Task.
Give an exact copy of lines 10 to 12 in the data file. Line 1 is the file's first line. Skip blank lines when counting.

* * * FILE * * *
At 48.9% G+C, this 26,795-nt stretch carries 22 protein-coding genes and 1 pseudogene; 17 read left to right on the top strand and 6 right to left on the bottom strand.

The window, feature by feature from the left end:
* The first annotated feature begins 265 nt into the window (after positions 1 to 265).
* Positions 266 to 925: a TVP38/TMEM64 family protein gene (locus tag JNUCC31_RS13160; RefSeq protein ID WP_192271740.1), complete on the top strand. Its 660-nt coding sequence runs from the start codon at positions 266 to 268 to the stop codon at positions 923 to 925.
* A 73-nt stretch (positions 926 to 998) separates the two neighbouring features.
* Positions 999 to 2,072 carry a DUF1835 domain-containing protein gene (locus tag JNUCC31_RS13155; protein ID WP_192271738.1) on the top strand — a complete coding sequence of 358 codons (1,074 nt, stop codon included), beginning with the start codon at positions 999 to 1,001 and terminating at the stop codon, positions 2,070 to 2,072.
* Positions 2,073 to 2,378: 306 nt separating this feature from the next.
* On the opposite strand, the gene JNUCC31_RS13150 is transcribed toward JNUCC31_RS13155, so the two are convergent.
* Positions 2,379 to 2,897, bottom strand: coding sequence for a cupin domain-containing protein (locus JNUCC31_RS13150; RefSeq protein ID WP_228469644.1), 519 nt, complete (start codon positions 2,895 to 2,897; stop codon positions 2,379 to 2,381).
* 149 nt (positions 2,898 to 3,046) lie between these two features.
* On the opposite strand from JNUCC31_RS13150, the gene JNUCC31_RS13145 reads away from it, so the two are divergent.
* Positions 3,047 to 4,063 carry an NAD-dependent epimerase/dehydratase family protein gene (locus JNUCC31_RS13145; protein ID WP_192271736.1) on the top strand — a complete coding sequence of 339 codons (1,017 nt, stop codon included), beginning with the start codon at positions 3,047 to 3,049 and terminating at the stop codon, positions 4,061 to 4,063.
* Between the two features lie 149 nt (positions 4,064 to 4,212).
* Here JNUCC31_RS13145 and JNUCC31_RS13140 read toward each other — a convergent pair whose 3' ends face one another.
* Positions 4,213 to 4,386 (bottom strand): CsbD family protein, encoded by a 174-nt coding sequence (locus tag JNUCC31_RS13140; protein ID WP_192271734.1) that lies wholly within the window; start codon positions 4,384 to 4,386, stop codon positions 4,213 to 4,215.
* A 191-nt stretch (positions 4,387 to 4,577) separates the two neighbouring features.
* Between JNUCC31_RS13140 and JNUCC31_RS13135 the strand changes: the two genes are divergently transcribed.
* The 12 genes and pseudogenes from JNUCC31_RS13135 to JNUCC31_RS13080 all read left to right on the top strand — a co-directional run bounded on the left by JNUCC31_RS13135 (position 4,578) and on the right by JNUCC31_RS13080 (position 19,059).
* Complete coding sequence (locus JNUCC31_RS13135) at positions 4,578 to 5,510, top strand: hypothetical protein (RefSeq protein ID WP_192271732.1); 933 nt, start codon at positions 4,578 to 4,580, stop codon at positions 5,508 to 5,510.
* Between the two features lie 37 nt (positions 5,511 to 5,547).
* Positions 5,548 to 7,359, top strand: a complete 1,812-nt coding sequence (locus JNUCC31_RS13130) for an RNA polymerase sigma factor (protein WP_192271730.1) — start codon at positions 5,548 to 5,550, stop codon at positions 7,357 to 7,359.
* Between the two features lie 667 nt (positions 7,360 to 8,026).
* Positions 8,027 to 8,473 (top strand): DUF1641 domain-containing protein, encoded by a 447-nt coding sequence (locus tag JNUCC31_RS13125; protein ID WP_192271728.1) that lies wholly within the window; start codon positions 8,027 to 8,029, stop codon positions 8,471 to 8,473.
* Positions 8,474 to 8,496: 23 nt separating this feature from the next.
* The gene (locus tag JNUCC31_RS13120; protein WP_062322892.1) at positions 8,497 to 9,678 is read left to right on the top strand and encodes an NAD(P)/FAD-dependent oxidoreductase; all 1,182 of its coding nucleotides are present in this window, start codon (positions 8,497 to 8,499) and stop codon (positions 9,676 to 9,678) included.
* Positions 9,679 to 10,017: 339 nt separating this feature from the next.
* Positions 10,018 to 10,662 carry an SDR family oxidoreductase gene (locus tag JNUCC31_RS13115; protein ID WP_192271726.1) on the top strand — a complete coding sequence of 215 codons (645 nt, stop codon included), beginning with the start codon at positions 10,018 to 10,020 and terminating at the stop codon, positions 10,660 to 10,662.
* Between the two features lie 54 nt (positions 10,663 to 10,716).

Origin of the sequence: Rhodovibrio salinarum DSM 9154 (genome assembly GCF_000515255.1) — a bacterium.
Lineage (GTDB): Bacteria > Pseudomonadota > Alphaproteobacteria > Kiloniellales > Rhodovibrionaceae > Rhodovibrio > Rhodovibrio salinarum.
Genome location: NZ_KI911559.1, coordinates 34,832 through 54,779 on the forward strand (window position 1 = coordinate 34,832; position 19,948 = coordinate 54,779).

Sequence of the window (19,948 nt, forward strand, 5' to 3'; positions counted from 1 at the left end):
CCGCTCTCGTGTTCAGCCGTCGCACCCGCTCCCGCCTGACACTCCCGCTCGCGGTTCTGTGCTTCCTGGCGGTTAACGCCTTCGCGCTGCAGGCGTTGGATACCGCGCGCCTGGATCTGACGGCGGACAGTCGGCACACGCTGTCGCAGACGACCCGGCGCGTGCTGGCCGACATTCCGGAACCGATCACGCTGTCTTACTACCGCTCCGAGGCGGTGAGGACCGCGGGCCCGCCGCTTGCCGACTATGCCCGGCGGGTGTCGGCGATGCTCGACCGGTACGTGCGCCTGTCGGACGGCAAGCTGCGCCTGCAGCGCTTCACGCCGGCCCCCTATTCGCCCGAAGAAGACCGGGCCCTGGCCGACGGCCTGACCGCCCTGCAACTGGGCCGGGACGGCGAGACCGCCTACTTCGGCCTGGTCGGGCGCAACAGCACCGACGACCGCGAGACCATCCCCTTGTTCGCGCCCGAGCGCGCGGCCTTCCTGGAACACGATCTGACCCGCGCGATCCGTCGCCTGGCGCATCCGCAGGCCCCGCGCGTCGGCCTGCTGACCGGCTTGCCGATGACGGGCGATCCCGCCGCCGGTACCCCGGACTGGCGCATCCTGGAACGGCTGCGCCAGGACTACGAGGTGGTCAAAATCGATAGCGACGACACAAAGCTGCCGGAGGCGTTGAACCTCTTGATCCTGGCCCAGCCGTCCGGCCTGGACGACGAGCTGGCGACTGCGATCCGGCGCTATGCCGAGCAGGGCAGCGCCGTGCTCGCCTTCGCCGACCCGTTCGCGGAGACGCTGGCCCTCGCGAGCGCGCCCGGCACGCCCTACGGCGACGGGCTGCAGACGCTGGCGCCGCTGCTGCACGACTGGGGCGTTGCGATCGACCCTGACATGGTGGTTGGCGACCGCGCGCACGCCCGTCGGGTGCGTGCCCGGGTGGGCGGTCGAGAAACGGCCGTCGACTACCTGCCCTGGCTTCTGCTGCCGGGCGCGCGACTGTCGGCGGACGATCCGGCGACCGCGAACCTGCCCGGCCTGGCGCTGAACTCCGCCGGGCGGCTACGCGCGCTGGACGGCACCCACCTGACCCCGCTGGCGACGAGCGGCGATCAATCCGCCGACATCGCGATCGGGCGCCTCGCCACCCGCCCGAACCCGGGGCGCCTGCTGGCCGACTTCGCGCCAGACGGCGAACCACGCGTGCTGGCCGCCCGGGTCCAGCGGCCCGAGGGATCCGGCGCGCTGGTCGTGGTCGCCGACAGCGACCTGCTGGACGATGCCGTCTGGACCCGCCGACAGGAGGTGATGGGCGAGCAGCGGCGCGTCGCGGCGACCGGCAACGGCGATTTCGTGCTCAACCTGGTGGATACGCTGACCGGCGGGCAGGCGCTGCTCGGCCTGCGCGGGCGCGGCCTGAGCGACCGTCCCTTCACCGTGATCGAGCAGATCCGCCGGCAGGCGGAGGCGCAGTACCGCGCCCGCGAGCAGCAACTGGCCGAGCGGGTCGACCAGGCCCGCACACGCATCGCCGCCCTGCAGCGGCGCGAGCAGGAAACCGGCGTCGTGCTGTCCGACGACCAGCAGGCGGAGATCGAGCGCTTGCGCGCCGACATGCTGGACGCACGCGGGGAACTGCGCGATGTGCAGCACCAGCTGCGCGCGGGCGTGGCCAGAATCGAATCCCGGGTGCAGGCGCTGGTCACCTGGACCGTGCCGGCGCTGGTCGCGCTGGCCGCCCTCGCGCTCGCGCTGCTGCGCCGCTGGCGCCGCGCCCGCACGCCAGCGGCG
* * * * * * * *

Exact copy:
* 149 nt (positions 2,898 to 3,046) lie between these two features.
* On the opposite strand from JNUCC31_RS13150, the gene JNUCC31_RS13145 reads away from it, so the two are divergent.
* Positions 3,047 to 4,063 carry an NAD-dependent epimerase/dehydratase family protein gene (locus JNUCC31_RS13145; protein ID WP_192271736.1) on the top strand — a complete coding sequence of 339 codons (1,017 nt, stop codon included), beginning with the start codon at positions 3,047 to 3,049 and terminating at the stop codon, positions 4,061 to 4,063.